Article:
A Texas woman who was declared dead in a car crash and found to be alive after the emergency medical crew left the scene has since died of her injuries, but San Antonio emergency officials deny they did anything wrong.
Erica Smith, 23, was left unattended in freezing temperatures with a yellow tarp draped over her body for up to two hours early Sunday morning after she was declared dead by the ambulance crew. The two crew members worked instead on two other people who were injured in the car crash before 4 a.m. Those victims were both rushed to a hospital.
Smith, a student at Southwest Texas State University, was discovered to be alive about 6 a.m.by an official from the Bexar County Medical Examiner's Office and the ambulance crew was summoned back to the crash site, according to Henry Valadez, a San Antonio newsman who shot footage at the crash.
Smith died Monday afternoon from her wounds, which were described in the police report as "severe head trauma."
When Valadez arrived at the scene, Smith's body had already been covered, he told ABC News. He had filmed the crash scene and left when he heard over the police scanner a call for the emergency personnel to return to the accident immediately.
"One of the police officers who was investigating the scene said, 'You know, it's kind of spooky, but I thought I saw the lady breathing,'" Valadez said. The cameraman said he returned to the scene and watched as emergency personnel finally removed Smith, who was still seated in the car, and transported her to the hospital.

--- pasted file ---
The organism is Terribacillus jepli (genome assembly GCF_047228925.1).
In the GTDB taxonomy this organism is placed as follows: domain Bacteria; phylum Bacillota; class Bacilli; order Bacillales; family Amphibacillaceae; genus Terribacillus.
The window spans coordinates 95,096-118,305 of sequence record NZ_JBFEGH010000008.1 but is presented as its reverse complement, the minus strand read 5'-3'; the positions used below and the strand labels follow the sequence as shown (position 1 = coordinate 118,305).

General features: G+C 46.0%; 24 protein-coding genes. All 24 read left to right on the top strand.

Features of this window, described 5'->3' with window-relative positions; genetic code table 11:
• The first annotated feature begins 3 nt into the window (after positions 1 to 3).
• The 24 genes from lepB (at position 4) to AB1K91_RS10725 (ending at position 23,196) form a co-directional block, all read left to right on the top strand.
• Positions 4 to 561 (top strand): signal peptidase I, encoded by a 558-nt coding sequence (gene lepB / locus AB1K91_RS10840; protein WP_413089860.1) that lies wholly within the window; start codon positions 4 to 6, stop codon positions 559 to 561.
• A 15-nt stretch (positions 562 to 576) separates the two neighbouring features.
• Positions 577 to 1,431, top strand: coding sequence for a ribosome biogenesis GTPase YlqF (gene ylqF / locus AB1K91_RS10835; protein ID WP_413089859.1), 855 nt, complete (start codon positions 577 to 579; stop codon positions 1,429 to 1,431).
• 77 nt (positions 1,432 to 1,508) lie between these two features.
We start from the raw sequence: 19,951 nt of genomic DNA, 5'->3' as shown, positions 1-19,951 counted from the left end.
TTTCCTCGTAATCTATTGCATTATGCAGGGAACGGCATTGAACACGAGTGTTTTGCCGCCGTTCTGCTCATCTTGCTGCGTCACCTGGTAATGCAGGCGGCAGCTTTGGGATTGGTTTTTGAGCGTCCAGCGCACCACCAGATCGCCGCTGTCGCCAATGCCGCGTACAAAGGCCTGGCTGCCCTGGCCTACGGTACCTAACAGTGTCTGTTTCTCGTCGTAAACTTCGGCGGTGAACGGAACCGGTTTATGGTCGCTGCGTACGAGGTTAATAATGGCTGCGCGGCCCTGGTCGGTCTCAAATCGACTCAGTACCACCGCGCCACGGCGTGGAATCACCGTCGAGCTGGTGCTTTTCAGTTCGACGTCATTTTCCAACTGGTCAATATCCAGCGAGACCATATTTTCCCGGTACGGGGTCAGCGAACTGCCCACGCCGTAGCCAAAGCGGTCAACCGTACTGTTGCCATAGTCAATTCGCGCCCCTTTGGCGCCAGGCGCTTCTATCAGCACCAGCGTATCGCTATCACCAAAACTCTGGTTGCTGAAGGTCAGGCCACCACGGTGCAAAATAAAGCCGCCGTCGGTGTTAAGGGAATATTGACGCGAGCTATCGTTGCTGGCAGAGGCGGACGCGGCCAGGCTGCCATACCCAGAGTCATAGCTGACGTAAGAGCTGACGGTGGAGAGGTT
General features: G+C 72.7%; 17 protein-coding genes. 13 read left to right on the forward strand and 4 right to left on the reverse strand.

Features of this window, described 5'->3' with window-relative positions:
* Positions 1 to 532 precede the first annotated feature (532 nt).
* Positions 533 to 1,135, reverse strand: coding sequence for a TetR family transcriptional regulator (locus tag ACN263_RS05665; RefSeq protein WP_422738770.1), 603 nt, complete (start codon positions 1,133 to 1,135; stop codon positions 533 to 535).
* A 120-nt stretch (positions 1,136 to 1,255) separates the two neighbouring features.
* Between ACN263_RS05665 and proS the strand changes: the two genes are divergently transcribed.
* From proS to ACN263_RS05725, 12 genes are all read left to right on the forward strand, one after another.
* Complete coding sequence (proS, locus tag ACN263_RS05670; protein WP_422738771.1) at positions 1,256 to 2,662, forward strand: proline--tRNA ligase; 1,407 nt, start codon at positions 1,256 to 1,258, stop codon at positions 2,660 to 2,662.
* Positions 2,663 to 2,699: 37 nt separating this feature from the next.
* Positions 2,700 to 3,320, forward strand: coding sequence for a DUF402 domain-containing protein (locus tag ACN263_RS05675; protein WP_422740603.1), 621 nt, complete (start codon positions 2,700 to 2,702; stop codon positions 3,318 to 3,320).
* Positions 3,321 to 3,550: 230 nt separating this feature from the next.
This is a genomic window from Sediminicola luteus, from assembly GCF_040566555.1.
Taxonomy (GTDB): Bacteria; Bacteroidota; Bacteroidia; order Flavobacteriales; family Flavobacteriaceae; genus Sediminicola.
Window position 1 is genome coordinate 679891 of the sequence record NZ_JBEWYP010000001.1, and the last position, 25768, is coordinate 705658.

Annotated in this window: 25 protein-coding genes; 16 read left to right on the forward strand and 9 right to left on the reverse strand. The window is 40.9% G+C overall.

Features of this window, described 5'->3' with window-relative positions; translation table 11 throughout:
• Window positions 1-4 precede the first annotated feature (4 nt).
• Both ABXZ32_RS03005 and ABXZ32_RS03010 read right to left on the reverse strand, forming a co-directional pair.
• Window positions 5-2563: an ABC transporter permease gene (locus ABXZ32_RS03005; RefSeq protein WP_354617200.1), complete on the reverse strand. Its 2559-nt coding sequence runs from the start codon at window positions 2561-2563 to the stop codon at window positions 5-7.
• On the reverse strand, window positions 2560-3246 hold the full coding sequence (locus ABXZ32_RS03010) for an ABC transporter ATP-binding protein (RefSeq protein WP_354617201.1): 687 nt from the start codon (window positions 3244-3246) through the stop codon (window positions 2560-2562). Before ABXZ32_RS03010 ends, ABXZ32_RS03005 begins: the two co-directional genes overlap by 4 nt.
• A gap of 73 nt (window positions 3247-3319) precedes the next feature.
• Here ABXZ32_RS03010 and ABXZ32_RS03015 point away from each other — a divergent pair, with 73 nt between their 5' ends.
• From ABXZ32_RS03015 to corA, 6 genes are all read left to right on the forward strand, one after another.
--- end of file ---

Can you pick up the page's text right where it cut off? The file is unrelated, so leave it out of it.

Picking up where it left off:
There was no immediate word whether the delay in treating her contributed to Smith's death, but one person who identified himself on Smith's MySpace page as her younger brother said he was filled with "anger and confusion."
Valadez, who used to drive an ambulance in San Antonio, says that he is critical of the fire department's efforts. "They assumed," Valadez said of the premature death determination. "This is where the lawyers are going to eat them alive."
The San Antonio Fire Department did not respond to a call for comment today, but Chief Charles Hood defended his department's response at a news conference Monday, describing the response to the crash as "triage."
"What happened was what happened," Hood said Monday, acknowledging that he did not think any treatment was administered to Smith. "They triaged."
Hood said that an investigation into his department's response will continue, but added that he did not feel like any employees would be punished because of the incident. He also met with Smith's family Monday.
"I can offer sympathy and tell them I'm sorry and give them a hug," Hood said. "I'm very sorry that it happened."
Smith was a passenger traveling on a San Antonio highway in a Honda shortly before 4 a.m. Sunday when 28-year-old Jenny Ann Ybarra crossed from the northbound lane into the southbound lane in her silver Pontiac, striking the Honda head-on, according to the San Antonio Police Department crash report.
San Antonio emergency medical personnel arrived and determined that Smith was dead, placing a tarp over her body and then administering first aid to the other two injured passengers.
More than an hour later, Smith was discovered to be breathing. She was then airlifted to the Brooke Army Medical Center where she died Monday.